Lexis-Nexis Database Hacked, Customer Files Accessed

Choice Point is not alone. LexisNexis, through its parent company, Reed Elsevier, announced today that a database it acquired from Seisint has been hacked and up to 32,000 files with personal information have been breached.

Federal and company investigators were looking into the breach at Seisint, which was recently acquired by Lexis Nexis and includes millions of personal files for use by such customers as police and legal professionals. Information accessed included names, addresses, Social Security and driver's license numbers, but not credit history, medical records or financial information, corporate parent Reed Elsevier Group PLC said in a statement.

Reed-Elsevier's statement is here.

The incidents arose from the misappropriation by third parties of IDs and passwords from legitimate customers. LexisNexis has notified law enforcement authorities and is proactively assisting in law enforcement investigations of these incidents.LexisNexis is also working with customers to enhance security procedures.

Information on approximately 32,000 individuals may have been fraudulently accessed in these incidents. LexisNexis very much regrets this and will be notifying all the individuals concerned and providing them with ongoing credit monitoring and practical support to ensure that any identity theft is quickly detected and addressed. Any further instances that emerge from the ongoing review will likewise be handled as quickly and as sensitively as possible. The information accessed includes names, addresses, social security and drivers’ license numbers, but not credit history, medical records or financial information.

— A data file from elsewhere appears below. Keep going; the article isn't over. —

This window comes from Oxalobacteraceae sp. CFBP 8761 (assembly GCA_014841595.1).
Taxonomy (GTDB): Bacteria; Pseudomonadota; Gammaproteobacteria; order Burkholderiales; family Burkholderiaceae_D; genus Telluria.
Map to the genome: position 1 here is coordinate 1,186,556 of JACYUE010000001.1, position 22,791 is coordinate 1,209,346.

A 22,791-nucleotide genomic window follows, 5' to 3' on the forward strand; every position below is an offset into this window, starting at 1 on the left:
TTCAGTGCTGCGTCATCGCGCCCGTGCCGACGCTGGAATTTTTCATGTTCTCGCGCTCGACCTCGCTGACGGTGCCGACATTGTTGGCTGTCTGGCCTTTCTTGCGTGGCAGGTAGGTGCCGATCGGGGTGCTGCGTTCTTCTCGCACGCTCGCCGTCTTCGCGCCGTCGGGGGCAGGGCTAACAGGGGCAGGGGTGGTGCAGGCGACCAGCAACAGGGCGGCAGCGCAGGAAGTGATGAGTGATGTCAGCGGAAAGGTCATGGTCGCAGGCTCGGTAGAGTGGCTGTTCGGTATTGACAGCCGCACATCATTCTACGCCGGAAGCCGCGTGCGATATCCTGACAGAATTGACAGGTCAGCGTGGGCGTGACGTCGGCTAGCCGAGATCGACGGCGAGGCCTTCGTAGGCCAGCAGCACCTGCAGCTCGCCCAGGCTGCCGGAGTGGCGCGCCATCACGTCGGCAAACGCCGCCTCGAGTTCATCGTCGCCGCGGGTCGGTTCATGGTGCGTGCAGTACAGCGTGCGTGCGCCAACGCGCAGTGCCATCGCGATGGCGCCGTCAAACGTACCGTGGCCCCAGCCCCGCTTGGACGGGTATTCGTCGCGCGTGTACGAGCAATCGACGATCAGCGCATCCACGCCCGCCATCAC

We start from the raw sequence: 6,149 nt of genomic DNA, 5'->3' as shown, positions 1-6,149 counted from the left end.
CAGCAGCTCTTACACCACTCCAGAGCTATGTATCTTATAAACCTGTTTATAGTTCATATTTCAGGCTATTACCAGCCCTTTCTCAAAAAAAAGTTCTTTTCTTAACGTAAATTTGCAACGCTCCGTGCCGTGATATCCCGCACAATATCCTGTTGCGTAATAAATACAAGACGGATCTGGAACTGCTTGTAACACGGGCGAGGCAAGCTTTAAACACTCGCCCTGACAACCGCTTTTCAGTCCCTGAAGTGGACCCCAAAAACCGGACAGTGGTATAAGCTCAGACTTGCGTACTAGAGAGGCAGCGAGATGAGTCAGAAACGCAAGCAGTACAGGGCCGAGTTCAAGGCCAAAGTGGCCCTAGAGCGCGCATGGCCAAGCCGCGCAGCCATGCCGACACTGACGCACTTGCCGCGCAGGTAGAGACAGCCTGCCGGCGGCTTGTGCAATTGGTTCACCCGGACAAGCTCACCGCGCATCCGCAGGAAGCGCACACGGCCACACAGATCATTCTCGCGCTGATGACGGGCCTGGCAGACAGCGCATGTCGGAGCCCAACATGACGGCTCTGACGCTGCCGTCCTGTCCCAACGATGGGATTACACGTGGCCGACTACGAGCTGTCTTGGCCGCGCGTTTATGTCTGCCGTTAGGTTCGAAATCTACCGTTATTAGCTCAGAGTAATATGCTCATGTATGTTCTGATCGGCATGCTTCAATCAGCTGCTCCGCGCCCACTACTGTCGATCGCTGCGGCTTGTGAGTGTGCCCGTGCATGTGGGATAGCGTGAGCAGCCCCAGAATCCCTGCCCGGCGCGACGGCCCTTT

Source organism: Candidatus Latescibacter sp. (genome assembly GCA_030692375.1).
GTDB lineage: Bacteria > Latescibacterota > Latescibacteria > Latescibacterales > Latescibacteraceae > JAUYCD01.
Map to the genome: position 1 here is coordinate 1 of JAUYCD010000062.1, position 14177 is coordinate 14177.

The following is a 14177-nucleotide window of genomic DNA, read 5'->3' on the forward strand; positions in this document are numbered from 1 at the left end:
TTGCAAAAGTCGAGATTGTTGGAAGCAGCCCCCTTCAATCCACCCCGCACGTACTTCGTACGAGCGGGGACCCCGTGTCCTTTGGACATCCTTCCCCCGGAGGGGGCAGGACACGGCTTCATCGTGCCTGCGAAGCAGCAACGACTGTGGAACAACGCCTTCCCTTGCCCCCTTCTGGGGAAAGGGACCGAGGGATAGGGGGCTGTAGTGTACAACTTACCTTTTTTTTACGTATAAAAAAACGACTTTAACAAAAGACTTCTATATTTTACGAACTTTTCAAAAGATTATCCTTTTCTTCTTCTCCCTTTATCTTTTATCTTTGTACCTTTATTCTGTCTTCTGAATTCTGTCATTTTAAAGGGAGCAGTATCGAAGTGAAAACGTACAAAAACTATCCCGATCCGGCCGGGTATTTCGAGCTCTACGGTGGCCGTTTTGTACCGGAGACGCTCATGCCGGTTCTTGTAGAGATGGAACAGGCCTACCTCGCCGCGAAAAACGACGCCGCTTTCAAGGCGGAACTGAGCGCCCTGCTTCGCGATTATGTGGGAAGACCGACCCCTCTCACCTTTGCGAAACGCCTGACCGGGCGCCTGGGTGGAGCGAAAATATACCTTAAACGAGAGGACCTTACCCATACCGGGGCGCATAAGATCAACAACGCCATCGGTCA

LexisNexis has already taken, or will take actions to enhance security to enable it to maintain its position as an industry leader in the responsible use of data and the protection of individual privacy. These actions include: enhancing ID and password administration procedures and requirements for customers; dedicating additional resources to protection of consumer privacy; working with customers to reinforce the importance of consumers’ privacy; and working with law enforcement for further insight and assistance on new practices and techniques for thwarting criminal activities.

Full disclosure: I serve on the LexisNexis and Martindale Hubbell (also owned by Reed Elsevier) Legal Advisory Board and receive compensation from them for other projects. They are my favorite companies in the world. Their concern for their customers and commitment to excellence are extraordinary. I have no doubt they will go the extra mile to make it up to anyone whose privacy has been breached.

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  • I was one of the people whose information was compromised by ChoicePoint. What did they offer? A letter saying how they aren't at fault, a free credit report and an "introductory" subscription to their pricey credit monitoring service. In other words, nothing-- I already get a free credit report by law, and they already have introductory deals on their subscriptions that they use as a sales tool. And their non-apology letter was an insult. Here's hoping L-N does a better job than that (not that it would be hard to).

    Re: Lexis-Nexis Database Hacked, Customer Files A (none / 0) (#2)
    by Patrick on Wed Mar 09, 2005 at 01:06:30 PM EST
    There aren't too many people who's information isn't in Lexis-nexus. That's huge!